Cover PhotoThe Low-Income Housing Tax Credit: Overcoming Barriers to Affordable Housing in Rural America

Although the Low-Income Housing Tax Credit (LIHTC) is widely considered one of the nation’s most successful federal housing programs, many lawmakers and advocates are unaware of the program’s critical impact in rural communities. Since its inception in 1986, LIHTC has financed the development and preservation of more than 270,000 units of affordable rental housing.

[button link=”https://ruralhousingcoalition.org/wp-content/uploads/2014/07/NRHC-Rural-America-Rental-Housing-Crisis_FINALV3.compressed.pdf” color=”silver”] Read the report [/button]

openingOpening Doors to Rural Homeownership: Opportunities to Expand Homeownership, Build Wealth, and Strengthen Communities

The purpose of this report is to document successful federal strategies for providing affordable housing to low-income rural families. Because homeownership is the predominate form of housing in rural America, this report focuses on homeownership programs administered by the U.S. Department of Agriculture (USDA) through its Rural Housing Service (RHS). In particular, this report analyzes the impact of the Section 502 Direct Loan program and the Section 523 Mutual Self-Help Housing program. By examining the successful track records of these programs, and by adopting practical measures to expand and improve their performance, our nation can better address the unique housing challenges in rural America.

[button link=”https://ruralhousingcoalition.org/wp-content/uploads/Opening%20Doors%20to%20Rural%20Homeownership.pdf” color=”silver”] Read the report [/button]

Fact Sheets

factsheets
Download our two-page fact sheet on Mutual Self-Help Housing and Section 502 Direct Homeownership Loans.

[button color=”silver” link=”https://ruralhousingcoalition.org/wp-content/uploads/2012/02/nrhcRptOpeningDoorsAbridgeFactV22.pdf”] Read more [/button]

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Recent News Articles

news

September 9, 2015 – Nonprofit Quarterly discusses the Rural Policy Platforms, or lack thereof, of the Presidential Candidates in an article by Rick Cohen.

September 11, 2013 – VTDigger discusses the impact of the Rural Definition issue in Colchester, Essex, and Milton, Vermont.

September 9, 2013 – North Dakota State Director Jasper Schneider knows that USDA Rural Housing programs are often the only source of affordable housing in smaller communities.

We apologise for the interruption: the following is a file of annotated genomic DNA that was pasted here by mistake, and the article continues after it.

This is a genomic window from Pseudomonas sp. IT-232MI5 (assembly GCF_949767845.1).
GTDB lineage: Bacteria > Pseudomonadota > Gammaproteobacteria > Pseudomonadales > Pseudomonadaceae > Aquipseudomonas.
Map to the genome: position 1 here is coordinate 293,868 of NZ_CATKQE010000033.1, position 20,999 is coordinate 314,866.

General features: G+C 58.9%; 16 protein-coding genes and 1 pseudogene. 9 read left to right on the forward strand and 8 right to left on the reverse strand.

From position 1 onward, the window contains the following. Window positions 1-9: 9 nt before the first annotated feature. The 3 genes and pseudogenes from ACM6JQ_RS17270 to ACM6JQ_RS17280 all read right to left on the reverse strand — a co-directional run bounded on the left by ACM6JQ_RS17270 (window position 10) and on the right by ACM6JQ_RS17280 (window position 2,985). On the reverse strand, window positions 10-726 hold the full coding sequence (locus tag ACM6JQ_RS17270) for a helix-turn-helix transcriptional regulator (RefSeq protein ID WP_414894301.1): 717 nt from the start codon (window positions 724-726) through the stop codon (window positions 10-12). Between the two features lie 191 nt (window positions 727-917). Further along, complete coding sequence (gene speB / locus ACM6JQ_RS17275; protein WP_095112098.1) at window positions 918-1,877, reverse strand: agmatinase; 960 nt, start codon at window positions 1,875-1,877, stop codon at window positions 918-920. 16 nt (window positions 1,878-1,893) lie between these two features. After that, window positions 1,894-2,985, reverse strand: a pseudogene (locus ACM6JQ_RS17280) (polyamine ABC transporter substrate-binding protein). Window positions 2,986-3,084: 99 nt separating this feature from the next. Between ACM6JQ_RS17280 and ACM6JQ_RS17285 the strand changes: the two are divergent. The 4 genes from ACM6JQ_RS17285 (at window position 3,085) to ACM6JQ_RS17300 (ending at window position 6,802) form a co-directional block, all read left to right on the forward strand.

September 9, 2013 – Alaska Business Monthly and other publications quote USDA State Director Jim Norland on the impact of the rural definition issue. “The areas being eliminated are still rural by any common sense point of view,” he said.

September 5, 2013 – The Fresno Bee talks to NRHC Member Tom Collishaw with Self-Help Enterprises about the impact of the Rural Definition issue in California.

August 30, 2013 – Residents of Chambersburg, PA will lose their eligibility for USDA Rural Housing programs, unless Congress extends the rural definition.

August 26, 2013 – KFVS Channel 12 in Illinois explains how the rural definition will impact their state.

August 21, 2013 – The Twin Cities Daily Planet quotes NRHC member Chip Halbach at the Minnesota Housing Partnership about the low-income families in their state that will lose their USDA Rental Assistance due to sequestration budget cuts.

July 16, 2013 – MSNBC warns that because of sequestration,15,000 rural residents may lose their rental assistance.

July 8, 2013 – The Crossville Chronicle highlights the Self-Help Housing program at the Crossville Housing Authority in Tennessee.

June 28, 2013 – The Davis family in Old Orchard Beach, Maine celebrated Homeownership Month in their new home, financed with a USDA Section 502 Guaranteed Loan.

June 21, 2013 – Bob Rapoza was featured on Wisconsin Public Radio about the importance of investing in USDA Rural Housing programs.

May 7, 2013 – NRHC Member Little Dixie Community Action Agency recently completed construction on 82 homes, built under their Self-Help Housing program.

April 19, 2013 – Sen. Pat Roberts and Sen. Tim Johnson introduce legislation to preserve access to USDA Rural Housing programs.

April 15, 2013 – Bob Rapoza was quoted in the Wall Street Journal’s Market Watch, arguing that the President’s FY14 Budget skewers Rural Development programs. A copy of NRHC’s  Press Release can be found here.

December 19, 2012 – Scott McReynolds of the Housing Development Alliance was featured on WYMT TV as the organization completed their 178th home – just in time for the Campbell family to move in before Christmas.

May 25, 2012 – NRHC’s Letter to the Editor regarding a Wall Street Journal article on USDA debt collection practices, and NRHC’s Letter to USDA Secretary Vilsack.

June 16, 2011 – San Francisco Chronicle article on Self-Help Housing in California